The only element keeping blue hydrogen projects alive are subsidies and as green hydrogen declines in cost more government subsidies will be needed. This might be good for Shell and Exxon but is unlikely to be popular with voters, writes Mike Parr.
Mike Parr is the founder of PWR, a consultancy specialising in power systems.
Northern Europe is in danger of locking itself into a subsidy-dependent blue hydrogen system where all the risks sit with the governments and all the profits with oil and gas companies.
The European Commission’s hydrogen strategy, published in July 2020, noted that the role of blue hydrogen is to grow the market until green hydrogen from renewables takes over at some unspecified point.
Blue hydrogen is made from natural gas, a fossil fuel, but it deals with emissions by capturing the CO2 and storing it underground. Green hydrogen is obtained from water electrolysis, using renewable power as the feedstock.
The existing market for hydrogen in Europe is around 9 million tonnes per year split between hydrogen for fertiliser production (4 million tonnes), with the same amount used in cracking oil and the remainder for other purposes.
However, far from expanding hydrogen markets, blue projects in the EU focus on mitigating CO2 emissions from existing hydrogen production. For example, the Porthos CCS project in the Port of Rotterdam.
The Porthos project was granted a permit in May 2021, with partners including ExxonMobil and Shell. It aims to capture emissions from industrial emitters of CO2 in Rotterdam and Antwerp.
Significant emitters include hydrogen production supplying fertiliser producers and oil refineries. The Dutch state will give a subsidy of €2 billion, the EU a subsidy of €100 million, via the “Connecting Europe Facility. So much for blue expanding hydrogen markets.
As reported in EURACTIV, German industry is very unhappy with the focus on green hydrogen. A recent report by Germany’s hydrogen council comes out in support of blue hydrogen and notes that demand by German industry will reach about 1.7 million tonnes annually by 2030.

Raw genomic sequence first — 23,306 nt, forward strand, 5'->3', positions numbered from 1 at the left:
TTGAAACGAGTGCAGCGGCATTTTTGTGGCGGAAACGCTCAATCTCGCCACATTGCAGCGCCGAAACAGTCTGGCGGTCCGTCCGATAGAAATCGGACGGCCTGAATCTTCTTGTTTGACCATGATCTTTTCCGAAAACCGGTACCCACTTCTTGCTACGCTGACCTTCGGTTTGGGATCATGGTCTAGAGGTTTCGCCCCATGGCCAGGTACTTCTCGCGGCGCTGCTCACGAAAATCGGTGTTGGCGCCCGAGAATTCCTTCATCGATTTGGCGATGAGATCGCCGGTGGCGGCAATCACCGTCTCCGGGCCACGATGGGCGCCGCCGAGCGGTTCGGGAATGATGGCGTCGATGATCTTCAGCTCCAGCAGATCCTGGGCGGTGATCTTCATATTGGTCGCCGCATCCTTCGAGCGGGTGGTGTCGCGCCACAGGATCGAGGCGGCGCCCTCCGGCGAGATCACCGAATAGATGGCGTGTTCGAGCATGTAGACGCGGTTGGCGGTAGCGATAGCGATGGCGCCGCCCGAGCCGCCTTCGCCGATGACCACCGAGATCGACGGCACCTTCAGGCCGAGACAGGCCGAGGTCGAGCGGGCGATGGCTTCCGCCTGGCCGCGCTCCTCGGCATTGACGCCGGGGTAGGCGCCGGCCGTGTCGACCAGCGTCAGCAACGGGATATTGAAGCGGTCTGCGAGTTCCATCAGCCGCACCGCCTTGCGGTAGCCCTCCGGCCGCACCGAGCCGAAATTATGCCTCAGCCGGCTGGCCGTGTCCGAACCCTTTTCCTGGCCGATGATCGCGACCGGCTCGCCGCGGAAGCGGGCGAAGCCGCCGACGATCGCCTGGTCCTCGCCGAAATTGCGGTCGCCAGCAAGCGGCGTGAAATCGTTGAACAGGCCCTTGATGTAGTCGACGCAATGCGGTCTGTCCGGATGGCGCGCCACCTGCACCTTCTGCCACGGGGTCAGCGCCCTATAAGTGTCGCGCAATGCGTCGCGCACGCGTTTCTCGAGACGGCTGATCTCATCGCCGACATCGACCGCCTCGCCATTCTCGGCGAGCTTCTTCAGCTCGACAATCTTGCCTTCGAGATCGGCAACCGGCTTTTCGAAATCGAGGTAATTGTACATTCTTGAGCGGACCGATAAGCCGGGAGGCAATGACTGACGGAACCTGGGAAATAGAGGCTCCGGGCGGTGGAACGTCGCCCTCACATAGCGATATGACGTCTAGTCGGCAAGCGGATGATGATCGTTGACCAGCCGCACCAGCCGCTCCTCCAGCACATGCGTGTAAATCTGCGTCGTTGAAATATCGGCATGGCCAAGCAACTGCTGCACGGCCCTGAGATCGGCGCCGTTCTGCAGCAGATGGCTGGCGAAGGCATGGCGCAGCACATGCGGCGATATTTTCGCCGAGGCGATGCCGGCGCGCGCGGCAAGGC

The argument, put forward by industry, that there is “not enough space in Germany” for the large amounts of renewables that are needed to produce enough green hydrogen is untenable.
The actual reason there is little green hydrogen in Germany is because of the failure of the German government to build renewables at a rate allowing to scale up production.
Frauhofer ISE has estimated that the 500 lakes caused by Germany’s open-cast lignite mining industry could host more than 50 GW of PV. This could produce 0.750 megatonnes of green hydrogen per year, roughly 50% of the country’s industrial requirements in 2030. Many of these lakes are close to potential industrial users of green hydrogen.
The reaction of the German government to this good news? Fund a 3 year study into the technology’s revenue potential. This suggests that German politicians are either not serious about decarbonisation or about green hydrogen.
In the case of green hydrogen, most northern EU activity lacks scale or is tokenistic. Shell has commissioned a 10MW electrolyser at one of its refinery sites in Germany and is talking about installing ten times that amount of electrolysers. The “green” hydrogen will be used to “crack” oil turning it into transport fuel. A project of similar size is being developed in Denmark, with the green hydrogen used directly as a transport fuel.
In the southern EU, green hydrogen projects using a mix of renewables dominate. As one of the big 4 energy companies in Spain remarked, “Spain (ditto Italy) has no old gas or oil fields thus green hydrogen is the only way forward”.